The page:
I still try always to look to the eyes of strangers. And because my work is all about observation, I think about eye contact and have come to appreciate its nuances. I'm also aware, perhaps more than most, of how rare the practice seems to have become.
One thing I've noticed is how many of the people I most admire—as well as occasional strangers who just strike me with the power of their presence—tend to be those who best connect with others through eye contact.
So what is eye contact all about? What difference does it make?
It suggests you can trust me, I know what I'm talking about, I find you attractive or a score of other messages.
EYE OF THE BEHOLDER
I suspect this may also hold true in some sub-cultural groups, such as inner-city gangs and abusive households, where day-to-day survival seems to hinge on the same kind of dominance-subservience rituals that apply in the animal kingdom. Here, to those bent on violence, eye contact may be taken as a challenge or even an act of aggression.
In the realm of my experience, though, it's hard to understand how meaningful communication can be done without looking at the face of the person you're conversing with. In my world, eye contact is an indispensable authenticator of any dialog, demonstrating attention, competence, confidence, attraction and, yes, respect. This is the context—you could say the bias—in which my reflections should be taken.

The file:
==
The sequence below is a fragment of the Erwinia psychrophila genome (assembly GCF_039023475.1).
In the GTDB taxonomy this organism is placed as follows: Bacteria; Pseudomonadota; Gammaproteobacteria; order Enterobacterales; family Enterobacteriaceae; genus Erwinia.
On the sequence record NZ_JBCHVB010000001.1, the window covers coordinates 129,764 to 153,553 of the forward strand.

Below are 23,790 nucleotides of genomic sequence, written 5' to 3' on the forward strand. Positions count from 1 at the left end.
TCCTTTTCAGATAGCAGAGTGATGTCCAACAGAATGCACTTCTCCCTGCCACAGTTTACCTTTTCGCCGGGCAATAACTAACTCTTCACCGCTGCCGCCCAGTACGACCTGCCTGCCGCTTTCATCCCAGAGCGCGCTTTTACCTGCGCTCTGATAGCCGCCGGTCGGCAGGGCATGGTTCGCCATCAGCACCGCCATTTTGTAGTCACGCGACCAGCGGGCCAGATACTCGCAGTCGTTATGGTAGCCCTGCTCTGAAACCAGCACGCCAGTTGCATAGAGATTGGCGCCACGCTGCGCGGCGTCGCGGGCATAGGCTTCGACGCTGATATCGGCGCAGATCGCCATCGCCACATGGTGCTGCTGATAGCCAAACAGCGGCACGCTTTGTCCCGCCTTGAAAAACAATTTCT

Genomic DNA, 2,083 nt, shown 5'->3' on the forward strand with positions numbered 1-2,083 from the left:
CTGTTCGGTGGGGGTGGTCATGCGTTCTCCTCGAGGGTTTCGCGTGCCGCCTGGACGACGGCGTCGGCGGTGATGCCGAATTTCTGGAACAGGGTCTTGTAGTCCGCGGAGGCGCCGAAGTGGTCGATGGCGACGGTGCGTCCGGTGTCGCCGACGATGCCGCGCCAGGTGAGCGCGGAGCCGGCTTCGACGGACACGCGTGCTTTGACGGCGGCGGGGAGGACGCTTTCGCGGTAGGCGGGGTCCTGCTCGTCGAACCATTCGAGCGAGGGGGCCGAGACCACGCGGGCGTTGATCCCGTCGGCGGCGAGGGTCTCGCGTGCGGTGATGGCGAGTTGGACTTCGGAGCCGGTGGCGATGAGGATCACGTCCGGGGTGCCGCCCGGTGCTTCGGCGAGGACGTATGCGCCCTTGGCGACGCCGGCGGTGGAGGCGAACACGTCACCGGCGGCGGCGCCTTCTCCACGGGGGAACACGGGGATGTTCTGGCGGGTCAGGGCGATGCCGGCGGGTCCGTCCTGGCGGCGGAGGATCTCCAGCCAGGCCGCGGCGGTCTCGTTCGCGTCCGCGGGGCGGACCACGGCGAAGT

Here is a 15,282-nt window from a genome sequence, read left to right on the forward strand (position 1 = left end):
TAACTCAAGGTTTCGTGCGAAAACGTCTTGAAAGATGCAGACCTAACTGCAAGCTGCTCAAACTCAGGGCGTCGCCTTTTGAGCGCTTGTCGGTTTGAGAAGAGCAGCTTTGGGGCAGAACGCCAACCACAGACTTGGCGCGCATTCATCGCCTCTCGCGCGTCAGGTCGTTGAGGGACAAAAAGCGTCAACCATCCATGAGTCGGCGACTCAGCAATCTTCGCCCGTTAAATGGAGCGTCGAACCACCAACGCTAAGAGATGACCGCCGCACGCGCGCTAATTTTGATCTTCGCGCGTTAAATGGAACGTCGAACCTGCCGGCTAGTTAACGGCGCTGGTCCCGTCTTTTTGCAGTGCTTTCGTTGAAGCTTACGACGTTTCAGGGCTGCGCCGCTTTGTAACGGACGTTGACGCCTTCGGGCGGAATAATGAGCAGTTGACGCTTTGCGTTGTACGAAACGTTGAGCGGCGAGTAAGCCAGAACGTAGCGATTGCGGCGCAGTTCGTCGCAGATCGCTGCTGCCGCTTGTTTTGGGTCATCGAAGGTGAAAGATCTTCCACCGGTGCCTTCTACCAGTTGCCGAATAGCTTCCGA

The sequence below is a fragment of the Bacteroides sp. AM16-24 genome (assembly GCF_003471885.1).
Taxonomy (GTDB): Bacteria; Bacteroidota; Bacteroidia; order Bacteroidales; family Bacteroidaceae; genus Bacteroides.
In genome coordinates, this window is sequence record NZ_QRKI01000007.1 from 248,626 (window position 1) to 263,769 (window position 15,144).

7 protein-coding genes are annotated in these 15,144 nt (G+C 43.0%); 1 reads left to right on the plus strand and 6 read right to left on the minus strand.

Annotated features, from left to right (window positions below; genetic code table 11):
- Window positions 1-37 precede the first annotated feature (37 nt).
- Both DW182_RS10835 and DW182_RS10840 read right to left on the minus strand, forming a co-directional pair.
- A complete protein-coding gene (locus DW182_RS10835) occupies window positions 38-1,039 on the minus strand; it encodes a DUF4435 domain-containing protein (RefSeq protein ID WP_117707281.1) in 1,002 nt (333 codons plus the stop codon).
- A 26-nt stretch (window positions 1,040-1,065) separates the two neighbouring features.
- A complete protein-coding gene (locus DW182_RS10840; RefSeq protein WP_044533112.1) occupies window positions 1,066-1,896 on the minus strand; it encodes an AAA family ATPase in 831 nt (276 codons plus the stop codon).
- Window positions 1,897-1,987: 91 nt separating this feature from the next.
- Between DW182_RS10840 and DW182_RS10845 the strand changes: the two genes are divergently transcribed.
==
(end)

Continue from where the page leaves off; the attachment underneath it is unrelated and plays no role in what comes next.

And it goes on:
NON-VERBAL MESSAGESAs children we instinctively absorb all things visual, our eyes like little black holes of curiosity. So it's no coincidence that kids look people right in the eyes. Before we're even a year old aren't we already learning that changes in the facial expressions of those we most depend on might make a big difference in how we're treated?
Depending on that treatment, the innocence, the openness, the disarming clarity of our childhood gaze might survive our growing up—if we're lucky. But more often than not it gets pushed down by learned associations like fear, guilt and shame.
And this all works the other way around too. Just as we learn how to interpret messages in others' eyes, we also learn how to send those same messages with our own.
Eye contact—at least in my little slice of the world—is an eloquent form of non-verbal communication. To a stranger, it may say simply I'm here, my receptors are open for business, and I'm ready to interact with you if you like. Add a little smile or perhaps a simple greeting and it suggests I'm sharing a bit of my spirit with you today. With a whole vocabulary of other, sometimes subtle, visual clues, it might say you can trust me, I know what I'm talking about, I find you attractive or a score of other messages.
Acknowledging another human being with your eyes is also an act of generosity. It's a sharing not just of time, attention and some of those implied messages, but also of a sort of spiritual energy. Don't you, as I do, experience a lifting of your spirit when a stranger bestows a smiling greeting on you?